[time-nuts] UTC and leap seconds

Tom Van Baak tvb at LeapSecond.com
Fri Jun 11 15:37:56 UTC 2010

> Beside the general theoretical considerations as of what answer is more 
> acceptable (sincerely I agree so far)  and  what method could be used to solve 
> the matter, can anybody out there point me please to any article on actual 
> measurements of the variation rate of the earth's rotational speed, not based 
> on clocks?


Consider that you need at least two clocks before you can
make a rate measurement. One is the DUT; the other the
REF. So it is not possible to measure the earth (DUT) without
using some other clock (REF). Make sense?

> (Speculative hint: We accept that the universe is expanding. Might this affect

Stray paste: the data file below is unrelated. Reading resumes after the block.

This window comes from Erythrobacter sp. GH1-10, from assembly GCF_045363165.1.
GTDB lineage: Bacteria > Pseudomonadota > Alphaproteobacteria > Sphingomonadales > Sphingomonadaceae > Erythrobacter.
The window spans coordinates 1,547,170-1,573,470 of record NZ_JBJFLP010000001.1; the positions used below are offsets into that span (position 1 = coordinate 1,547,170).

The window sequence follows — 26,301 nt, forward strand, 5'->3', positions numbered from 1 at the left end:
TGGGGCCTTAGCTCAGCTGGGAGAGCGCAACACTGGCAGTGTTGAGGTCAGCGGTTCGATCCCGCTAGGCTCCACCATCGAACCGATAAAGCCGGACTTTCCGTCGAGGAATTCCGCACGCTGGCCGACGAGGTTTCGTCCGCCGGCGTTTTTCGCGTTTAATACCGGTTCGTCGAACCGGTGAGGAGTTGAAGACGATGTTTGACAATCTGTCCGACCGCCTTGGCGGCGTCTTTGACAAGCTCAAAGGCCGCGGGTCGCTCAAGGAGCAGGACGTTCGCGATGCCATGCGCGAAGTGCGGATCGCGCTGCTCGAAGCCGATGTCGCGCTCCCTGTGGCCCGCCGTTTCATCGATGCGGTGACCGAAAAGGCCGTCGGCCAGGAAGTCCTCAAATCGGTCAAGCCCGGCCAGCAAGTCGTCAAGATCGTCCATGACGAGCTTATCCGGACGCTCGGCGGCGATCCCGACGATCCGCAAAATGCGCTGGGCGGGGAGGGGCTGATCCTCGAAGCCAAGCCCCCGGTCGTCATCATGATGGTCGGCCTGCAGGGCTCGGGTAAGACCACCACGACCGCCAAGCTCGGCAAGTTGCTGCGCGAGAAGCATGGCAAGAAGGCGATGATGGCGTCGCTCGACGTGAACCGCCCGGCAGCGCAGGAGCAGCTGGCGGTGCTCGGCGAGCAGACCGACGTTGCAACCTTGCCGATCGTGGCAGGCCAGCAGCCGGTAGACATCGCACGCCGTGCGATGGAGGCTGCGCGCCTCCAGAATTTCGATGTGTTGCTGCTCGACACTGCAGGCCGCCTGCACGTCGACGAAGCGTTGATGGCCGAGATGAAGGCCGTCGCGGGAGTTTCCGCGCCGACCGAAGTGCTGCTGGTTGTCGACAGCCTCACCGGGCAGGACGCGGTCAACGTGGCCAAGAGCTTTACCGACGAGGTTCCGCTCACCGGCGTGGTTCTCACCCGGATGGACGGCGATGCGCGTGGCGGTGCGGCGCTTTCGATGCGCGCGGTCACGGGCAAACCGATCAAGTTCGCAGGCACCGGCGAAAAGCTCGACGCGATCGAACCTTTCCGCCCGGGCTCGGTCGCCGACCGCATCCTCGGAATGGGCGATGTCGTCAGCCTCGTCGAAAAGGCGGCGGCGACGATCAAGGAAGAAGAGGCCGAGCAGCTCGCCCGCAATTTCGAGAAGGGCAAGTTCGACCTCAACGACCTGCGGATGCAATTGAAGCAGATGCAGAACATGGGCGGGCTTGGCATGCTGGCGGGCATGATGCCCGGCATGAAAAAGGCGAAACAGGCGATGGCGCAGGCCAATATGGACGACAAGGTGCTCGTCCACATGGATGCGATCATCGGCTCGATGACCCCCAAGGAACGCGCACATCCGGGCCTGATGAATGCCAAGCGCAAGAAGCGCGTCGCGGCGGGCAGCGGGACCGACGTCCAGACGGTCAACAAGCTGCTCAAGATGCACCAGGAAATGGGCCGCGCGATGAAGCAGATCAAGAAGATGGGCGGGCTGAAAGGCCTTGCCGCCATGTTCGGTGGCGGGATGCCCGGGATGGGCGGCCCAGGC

> the fine structure of matter, including cesium atoms? Is there any adverse 
> proof? What is easier to think? a) the expansion of the universe doesn't affect 
> at all the properties of matter. b) it might.).

There is no small amount of effort being put into this question.
The results are not usually given as yes/no, zero or non-zero.
Instead they just calmly establish a new lower bound on what
the drift rate might be.

Whether the answer is (a) or (b) doesn't change the fact that
the earth day is a poor clock compared with other clocks now
available. Besides tidal friction effects which might be hard to
imagine, or lunar effects which you already know about, note
that every time it rains or glaciers form and melt it changes the
angular momentum of the poor spinning planet. Then again,
many OCXO are also affected by humidity...


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